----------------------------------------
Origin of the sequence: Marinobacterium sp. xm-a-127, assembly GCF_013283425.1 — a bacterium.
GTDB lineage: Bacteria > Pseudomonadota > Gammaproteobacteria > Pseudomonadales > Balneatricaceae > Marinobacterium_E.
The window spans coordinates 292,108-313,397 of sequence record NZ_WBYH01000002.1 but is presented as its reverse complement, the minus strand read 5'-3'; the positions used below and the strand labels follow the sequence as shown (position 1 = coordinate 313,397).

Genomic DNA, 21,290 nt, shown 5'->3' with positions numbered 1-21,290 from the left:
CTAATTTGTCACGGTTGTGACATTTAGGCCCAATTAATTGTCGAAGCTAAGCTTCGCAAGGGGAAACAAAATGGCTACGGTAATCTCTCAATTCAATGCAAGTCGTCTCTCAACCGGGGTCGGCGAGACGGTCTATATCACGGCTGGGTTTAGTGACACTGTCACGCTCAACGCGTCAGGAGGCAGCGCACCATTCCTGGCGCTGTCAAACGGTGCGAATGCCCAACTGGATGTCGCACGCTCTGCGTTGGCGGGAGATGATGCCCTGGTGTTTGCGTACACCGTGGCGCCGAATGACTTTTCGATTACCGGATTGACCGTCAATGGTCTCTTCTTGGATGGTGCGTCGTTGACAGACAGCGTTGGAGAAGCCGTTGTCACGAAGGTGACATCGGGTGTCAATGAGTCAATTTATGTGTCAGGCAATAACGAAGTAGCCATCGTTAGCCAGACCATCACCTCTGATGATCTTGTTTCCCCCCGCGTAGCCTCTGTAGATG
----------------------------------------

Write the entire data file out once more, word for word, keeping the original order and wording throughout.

Origin of the sequence: Marinobacterium sp. xm-a-127, assembly GCF_013283425.1 — a bacterium.
GTDB lineage: Bacteria > Pseudomonadota > Gammaproteobacteria > Pseudomonadales > Balneatricaceae > Marinobacterium_E.
The window spans coordinates 292,108-313,397 of sequence record NZ_WBYH01000002.1 but is presented as its reverse complement, the minus strand read 5'-3'; the positions used below and the strand labels follow the sequence as shown (position 1 = coordinate 313,397).

Genomic DNA, 21,290 nt, shown 5'->3' with positions numbered 1-21,290 from the left:
CTAATTTGTCACGGTTGTGACATTTAGGCCCAATTAATTGTCGAAGCTAAGCTTCGCAAGGGGAAACAAAATGGCTACGGTAATCTCTCAATTCAATGCAAGTCGTCTCTCAACCGGGGTCGGCGAGACGGTCTATATCACGGCTGGGTTTAGTGACACTGTCACGCTCAACGCGTCAGGAGGCAGCGCACCATTCCTGGCGCTGTCAAACGGTGCGAATGCCCAACTGGATGTCGCACGCTCTGCGTTGGCGGGAGATGATGCCCTGGTGTTTGCGTACACCGTGGCGCCGAATGACTTTTCGATTACCGGATTGACCGTCAATGGTCTCTTCTTGGATGGTGCGTCGTTGACAGACAGCGTTGGAGAAGCCGTTGTCACGAAGGTGACATCGGGTGTCAATGAGTCAATTTATGTGTCAGGCAATAACGAAGTAGCCATCGTTAGCCAGACCATCACCTCTGATGATCTTGTTTCCCCCCGCGTAGCCTCTGTAGATG